What I Talk About When I Talk About Graphs17 Jun 2020
If you’re reading this blog then you, like me, are probably something of a nerd. Nerds get lots of training in our nerdy things, like machine learning, R, and Python, but not as much training in communication. Today I’m going to share some quick advice on how to describe graphs, especially in a presentation. I’ll then show an example of how you might apply this advice in practice.
This advice originally comes from my Ph.D. adviser, Augustin Chaintreau, who got it somewhere else, who got it somewhere else, leading back to Euler or someone.
One Weird Trick to Explaining Graphs
- Describe the X axis.
- Describe the Y axis.
- Explain any differences in colors, lines, geometries, etc.
- (Optional) Describe an example.
- Add a giant red circle or line or whatever illustrating the main point.
- Display giant red text that state the main point of the graph.
A lot of caveats apply to this! Your presentation always should be adjusted based on your audience– audiences that are used to looking at certain types of graphs may need less explanation, less technical audiences may appreciate simpler graphics, etc. And no, the giant red circle doesn’t have to be red.
If you find that you can’t follow this advice, and your audience isn’t highly sophisticated, it might be a sign that the graph is too complicated and you should use a different one or describe your results in a different way.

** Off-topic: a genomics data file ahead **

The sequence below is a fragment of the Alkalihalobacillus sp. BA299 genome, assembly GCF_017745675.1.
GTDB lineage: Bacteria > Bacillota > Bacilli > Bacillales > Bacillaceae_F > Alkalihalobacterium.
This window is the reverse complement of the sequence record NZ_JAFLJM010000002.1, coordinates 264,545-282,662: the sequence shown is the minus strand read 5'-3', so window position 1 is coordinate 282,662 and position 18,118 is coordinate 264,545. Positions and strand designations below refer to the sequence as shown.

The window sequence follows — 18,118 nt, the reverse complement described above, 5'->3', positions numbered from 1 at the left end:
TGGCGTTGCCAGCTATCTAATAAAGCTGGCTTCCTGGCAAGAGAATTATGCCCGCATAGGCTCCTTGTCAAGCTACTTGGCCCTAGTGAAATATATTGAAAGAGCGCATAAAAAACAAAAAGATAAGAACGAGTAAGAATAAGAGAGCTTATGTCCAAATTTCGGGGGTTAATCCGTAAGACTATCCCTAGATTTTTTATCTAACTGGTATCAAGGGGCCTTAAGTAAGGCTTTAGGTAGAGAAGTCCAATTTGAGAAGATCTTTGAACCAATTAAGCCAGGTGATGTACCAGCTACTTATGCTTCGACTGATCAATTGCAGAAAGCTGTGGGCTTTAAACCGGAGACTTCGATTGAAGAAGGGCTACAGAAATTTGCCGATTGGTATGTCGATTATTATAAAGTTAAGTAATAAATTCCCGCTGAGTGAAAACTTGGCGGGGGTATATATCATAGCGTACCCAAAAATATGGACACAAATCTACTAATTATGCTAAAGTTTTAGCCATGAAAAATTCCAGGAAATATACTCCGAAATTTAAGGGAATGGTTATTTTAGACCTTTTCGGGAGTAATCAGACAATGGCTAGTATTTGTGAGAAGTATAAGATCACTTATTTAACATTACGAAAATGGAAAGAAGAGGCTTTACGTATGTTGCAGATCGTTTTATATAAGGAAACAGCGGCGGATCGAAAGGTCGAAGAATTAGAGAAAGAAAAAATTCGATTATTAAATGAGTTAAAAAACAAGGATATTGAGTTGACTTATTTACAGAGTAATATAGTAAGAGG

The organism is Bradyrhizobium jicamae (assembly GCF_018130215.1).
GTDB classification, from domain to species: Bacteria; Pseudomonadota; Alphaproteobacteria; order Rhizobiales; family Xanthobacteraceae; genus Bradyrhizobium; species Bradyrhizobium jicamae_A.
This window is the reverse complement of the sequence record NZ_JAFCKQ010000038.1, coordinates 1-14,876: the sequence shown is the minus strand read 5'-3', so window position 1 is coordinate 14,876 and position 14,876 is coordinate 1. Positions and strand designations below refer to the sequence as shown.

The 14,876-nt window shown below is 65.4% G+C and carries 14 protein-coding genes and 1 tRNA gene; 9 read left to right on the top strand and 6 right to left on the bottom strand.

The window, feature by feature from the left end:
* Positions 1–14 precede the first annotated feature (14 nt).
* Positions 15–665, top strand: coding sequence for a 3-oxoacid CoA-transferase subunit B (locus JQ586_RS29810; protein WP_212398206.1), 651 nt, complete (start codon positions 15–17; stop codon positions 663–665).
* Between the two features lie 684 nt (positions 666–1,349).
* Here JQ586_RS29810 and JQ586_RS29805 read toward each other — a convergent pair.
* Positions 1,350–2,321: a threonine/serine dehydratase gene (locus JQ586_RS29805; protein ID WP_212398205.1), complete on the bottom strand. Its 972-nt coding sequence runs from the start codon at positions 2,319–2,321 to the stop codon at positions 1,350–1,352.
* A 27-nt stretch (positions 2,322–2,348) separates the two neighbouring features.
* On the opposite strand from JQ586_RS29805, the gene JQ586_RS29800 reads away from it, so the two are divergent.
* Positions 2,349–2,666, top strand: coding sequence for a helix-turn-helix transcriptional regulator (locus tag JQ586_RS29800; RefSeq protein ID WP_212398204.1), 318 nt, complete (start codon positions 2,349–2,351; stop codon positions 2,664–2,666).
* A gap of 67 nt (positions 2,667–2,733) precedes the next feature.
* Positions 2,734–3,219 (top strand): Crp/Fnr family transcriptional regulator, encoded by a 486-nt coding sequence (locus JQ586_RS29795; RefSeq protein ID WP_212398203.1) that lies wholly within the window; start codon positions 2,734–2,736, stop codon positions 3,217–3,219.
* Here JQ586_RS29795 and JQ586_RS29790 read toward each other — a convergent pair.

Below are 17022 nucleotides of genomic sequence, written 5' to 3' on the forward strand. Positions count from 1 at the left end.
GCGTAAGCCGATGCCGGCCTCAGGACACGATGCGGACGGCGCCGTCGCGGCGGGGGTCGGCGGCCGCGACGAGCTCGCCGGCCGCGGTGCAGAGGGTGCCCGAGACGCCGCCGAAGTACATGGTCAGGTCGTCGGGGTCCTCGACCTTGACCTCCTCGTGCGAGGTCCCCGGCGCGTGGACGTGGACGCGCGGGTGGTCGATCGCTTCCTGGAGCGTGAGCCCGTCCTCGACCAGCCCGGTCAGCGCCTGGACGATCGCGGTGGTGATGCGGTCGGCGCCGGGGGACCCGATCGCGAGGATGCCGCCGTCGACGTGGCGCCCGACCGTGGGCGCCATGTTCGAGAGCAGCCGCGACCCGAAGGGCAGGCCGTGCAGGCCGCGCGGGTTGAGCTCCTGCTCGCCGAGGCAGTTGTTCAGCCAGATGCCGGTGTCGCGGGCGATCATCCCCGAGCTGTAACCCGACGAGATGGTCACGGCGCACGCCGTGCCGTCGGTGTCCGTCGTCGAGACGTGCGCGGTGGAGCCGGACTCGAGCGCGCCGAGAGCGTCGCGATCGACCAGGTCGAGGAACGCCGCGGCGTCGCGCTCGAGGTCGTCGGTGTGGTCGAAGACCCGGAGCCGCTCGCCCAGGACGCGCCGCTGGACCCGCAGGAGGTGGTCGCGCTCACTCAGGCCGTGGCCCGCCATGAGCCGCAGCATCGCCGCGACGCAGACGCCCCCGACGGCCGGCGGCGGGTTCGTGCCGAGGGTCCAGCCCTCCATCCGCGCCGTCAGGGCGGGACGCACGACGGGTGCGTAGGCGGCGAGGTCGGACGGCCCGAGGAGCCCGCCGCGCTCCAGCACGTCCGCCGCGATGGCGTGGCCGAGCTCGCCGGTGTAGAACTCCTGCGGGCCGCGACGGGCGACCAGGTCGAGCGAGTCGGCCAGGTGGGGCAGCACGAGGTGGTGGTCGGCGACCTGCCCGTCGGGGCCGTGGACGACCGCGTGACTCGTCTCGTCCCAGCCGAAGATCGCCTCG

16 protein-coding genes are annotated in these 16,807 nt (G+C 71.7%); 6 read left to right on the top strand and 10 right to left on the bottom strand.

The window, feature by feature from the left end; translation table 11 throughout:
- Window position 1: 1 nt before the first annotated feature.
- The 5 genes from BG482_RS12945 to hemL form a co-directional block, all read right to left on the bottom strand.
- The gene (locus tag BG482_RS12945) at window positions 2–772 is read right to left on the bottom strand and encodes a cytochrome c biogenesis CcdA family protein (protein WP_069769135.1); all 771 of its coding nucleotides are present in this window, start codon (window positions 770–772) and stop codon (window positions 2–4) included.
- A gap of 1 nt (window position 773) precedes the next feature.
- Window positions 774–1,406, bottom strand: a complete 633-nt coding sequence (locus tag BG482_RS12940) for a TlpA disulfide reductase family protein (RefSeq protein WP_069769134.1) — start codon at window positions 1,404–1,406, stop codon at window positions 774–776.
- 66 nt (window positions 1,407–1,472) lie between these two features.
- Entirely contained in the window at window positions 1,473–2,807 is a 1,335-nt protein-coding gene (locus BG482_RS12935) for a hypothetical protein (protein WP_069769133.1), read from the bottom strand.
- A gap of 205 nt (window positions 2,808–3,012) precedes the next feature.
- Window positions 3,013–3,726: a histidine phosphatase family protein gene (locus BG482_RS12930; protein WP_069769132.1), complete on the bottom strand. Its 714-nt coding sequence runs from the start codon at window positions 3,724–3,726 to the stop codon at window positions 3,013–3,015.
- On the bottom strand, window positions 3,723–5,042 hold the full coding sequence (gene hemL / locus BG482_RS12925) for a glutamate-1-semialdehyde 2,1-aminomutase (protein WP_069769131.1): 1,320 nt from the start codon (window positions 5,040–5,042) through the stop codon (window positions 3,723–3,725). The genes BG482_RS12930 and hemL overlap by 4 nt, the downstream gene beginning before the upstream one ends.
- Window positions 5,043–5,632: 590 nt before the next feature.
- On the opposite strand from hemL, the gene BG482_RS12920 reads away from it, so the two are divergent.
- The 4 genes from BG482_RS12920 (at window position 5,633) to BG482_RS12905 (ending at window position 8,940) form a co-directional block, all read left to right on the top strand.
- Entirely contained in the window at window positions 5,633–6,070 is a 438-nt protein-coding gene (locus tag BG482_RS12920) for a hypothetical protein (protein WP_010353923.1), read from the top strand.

To illustrate this, I’ll use a simple example using a plot of baby sleep times from last week’s post.
After displaying this, I might say:
- “The X axis represents time, with each band signifying a day.”
- “The height of the bars on the Y axis shows the percent of all sleep time, so it ranges from 0 to 100%.”
- “The color of the bars represents night and day, with black representing night and blue day.”
- “For example, in the leftmost bar, we see that of Baby’s sleep that day, a bit over 25% was during the day.”
And now, time for that big ugly emphasis:
I like to leave a beat for people to look at the lines and ponder for a few seconds, and then:
“Baby’s sleep habits shift to sleeping more at night!” I’m usualy against saying exactly the text on a slide, except in points of emphasis, like this one. I’ve put the example Google slides here.
Honestly, if I really wanted to do a good job showing this data, I should have made a simple line graph showing percent of time asleep during the day. Maybe less pretty, but much clearer.
You now know my 6 simple steps to talking about graphs. I hope they are useful!